'Nightmare Creatures' definitely promises lots but never actually delivers. It's been awhile since I last played it, but I've really had absolutely no desire to since. I kept this game because I enjoy collecting video games, but this was one of the very few titles I considered getting rid of. Perhaps this just isn't my kind of game. Either way, it was fun while it lasted so I'd say it's worth a check-out if you've got the patience for it.

PlayStation · by blancmange (52) · 2014

An average beat 'em up with spook-tacular atmosphere.

The Good
Nightmare Creatures wants very badly to knock the player's socks off by presenting traditional beat 'em up gameplay in a wonderfully atmospheric and gothic Victorian London setting. In this world, a wizard named Adam Crowley is using his occult tomes to summon forth terrifying abominations and cruel creatures to do his bidding, plunging London into terror. Stepping forward to fight Crowley's legions are Ignatius, a wizened monk with a giant staff, and Natasha, his nimble, sword-wielding protégé.

Kalisto did a fantastic job with the atmosphere, presenting 19th century London with all of the cobblestones, fog, and gothic architecture you would expect. The soundtrack, composed by Kalisto's rock-musician-in-residence Frédéric Motte, meshes with the stages beautifully. The graphics, while primitive by today's standards, looked awesome in 1997 and still retain a certain simplistic charm. You don't have to squint to figure out you're fighting a werewolf, and for many of these early 3D beat 'em ups, that's about the best you can ask.

The Bad
While the level design and soundtrack are spot-on, the nuts and bolts of the game itself have some flaws which keep it firmly in the mediocre category. Chief among these is the way almost every creature in the game is a gigantic damage sponge. Most games of this sort allow you to inflict gradual damage on enemies to wear them down through basic attacks, but Nightmare Creatures forces you to use its built-in combination system in order to dismember and decapitate your foes. This sounds like a great idea in theory, but in practice it leads to a slow learning curve of what works against each enemy type, and then using that move to pretty much the exclusion of all else each time you encounter one. The first few times you obliterate an enemy and see a blood-splattered orgy of flying limbs, it's awesome. By the time you've hacked up your twentieth zombie though, the gore has sort of run its course and you remember you're just pressing buttons.

It doesn't help that the controls are too loose for a beat 'em up either. It's easy to whiff shots that should have connected, and to get locked into an animation that unloads numerous misdirected attacks while the enemies maul you from every angle but the front. The built-in inventory system is also clunky and annoying to use, especially in the heat of combat. There's also no way to manually control the camera, which can lead to no end of annoyance in any 3D title, but especially to a game so wedded to the idea of moving and attacking a plethora of foes.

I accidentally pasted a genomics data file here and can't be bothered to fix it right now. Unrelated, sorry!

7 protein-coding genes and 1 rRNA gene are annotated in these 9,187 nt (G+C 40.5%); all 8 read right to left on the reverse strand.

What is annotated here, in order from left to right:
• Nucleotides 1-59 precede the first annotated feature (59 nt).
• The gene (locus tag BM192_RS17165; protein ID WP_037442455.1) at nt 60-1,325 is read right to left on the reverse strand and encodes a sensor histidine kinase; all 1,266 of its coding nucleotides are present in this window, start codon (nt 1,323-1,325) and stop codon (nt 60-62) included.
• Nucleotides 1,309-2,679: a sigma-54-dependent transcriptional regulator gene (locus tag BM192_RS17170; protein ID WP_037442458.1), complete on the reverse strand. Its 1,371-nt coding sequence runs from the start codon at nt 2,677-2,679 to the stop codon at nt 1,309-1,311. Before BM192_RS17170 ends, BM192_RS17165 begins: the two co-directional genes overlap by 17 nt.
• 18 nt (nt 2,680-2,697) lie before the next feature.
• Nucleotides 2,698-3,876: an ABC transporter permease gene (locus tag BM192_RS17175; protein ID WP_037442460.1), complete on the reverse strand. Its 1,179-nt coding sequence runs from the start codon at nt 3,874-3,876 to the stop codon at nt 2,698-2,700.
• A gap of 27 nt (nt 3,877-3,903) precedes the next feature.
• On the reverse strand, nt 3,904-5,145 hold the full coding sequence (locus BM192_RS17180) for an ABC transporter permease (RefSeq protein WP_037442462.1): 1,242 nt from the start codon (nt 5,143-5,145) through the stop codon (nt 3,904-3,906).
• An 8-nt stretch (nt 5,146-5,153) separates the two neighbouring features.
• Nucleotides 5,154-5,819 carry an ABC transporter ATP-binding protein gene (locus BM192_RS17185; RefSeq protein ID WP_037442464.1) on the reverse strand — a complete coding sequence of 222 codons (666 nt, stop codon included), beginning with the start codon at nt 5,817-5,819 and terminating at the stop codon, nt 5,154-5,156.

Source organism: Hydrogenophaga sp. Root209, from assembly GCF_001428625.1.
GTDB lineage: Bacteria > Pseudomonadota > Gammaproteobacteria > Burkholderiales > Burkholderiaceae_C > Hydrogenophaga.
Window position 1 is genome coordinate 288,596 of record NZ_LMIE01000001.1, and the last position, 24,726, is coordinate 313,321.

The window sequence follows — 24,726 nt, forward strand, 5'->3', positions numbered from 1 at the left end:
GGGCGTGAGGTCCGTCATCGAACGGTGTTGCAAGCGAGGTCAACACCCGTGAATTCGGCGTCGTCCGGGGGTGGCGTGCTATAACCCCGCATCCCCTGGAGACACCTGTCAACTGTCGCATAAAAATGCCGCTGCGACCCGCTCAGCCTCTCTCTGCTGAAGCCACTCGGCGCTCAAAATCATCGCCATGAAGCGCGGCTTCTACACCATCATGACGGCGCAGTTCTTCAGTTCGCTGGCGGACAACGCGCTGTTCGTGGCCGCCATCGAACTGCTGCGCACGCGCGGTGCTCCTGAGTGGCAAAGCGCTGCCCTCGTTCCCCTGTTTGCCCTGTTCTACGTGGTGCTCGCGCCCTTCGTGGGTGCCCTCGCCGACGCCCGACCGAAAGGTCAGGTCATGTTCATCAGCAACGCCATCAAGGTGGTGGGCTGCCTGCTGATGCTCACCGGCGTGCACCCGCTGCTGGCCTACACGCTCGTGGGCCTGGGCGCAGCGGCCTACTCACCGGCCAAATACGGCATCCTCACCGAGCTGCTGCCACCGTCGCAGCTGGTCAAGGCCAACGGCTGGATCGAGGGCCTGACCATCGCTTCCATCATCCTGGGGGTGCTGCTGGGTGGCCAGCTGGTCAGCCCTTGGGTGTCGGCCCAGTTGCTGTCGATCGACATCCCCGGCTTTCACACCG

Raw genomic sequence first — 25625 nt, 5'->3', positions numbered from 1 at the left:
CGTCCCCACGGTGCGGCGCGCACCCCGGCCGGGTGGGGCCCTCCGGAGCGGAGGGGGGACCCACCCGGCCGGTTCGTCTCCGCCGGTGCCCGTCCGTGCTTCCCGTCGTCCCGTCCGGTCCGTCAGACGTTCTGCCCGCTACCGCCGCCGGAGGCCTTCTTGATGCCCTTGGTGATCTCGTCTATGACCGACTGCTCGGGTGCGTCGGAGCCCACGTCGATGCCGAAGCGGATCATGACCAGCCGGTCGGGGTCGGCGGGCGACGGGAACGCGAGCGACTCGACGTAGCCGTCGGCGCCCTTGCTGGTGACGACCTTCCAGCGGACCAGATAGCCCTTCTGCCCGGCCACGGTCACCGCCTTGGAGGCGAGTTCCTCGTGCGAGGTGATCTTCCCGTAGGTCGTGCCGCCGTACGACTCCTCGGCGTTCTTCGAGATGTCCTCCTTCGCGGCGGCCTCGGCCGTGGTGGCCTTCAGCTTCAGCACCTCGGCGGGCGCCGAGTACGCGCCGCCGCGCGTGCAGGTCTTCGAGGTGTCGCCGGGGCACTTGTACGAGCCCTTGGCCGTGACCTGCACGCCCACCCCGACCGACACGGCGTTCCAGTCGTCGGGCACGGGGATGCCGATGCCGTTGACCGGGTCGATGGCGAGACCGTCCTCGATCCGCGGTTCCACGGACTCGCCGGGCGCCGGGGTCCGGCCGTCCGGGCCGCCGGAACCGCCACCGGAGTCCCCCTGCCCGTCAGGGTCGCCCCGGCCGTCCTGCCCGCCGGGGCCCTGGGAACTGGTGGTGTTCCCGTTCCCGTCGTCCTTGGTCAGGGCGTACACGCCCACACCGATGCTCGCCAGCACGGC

The Bottom Line
Nightmare Creatures is not for novice gamers. It demands a level of expertise and precision that exceeds its weight class. The gothic presentation, creepy creatures, and blood-drenched combat may hold your interest for a few stages, but it doesn't take long for the flickering polygons and dial-a-combo dismemberment system to haul the game back to earth. If you love all things horror, and don't mind putting up with some frustrating gameplay elements, then Nightmare Creatures was absolutely made for you. If your expectations run more along the lines of "Final Fight, but with werewolves!", you'll probably be undone by the game's imperfections by stage three. This is one of those 32-bit era titles where watching a longplay is more enjoyable than picking up the controller yourself.

PlayStation · by ModernZorker (112) · 2022


Adam Crowley

The evil boss mentioned in the game, Adam Crowley, wasn't an actual person, but there was really a man by the name of Aleister Crowley (1875-1947). So, who was he? Aleister was dark magician, poet, author, drug addict, free mason and initiator of the free love movement of 1960's. He communicated with the devil and wrote a book called the "Book of Laws", then claimed himself a messiah and started his own religion called "Thelema".

German version

In the German version all in-game blood was coloured black and the blood on the menu and loading screens was removed.


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Contributors to this Entry

Game added by dizzy dizzy.

Additional contributors: Roger Wilco, Shoddyan, DreinIX, oct, Patrick Bregger.

Game added May 29, 2001. Last modified April 2, 2024.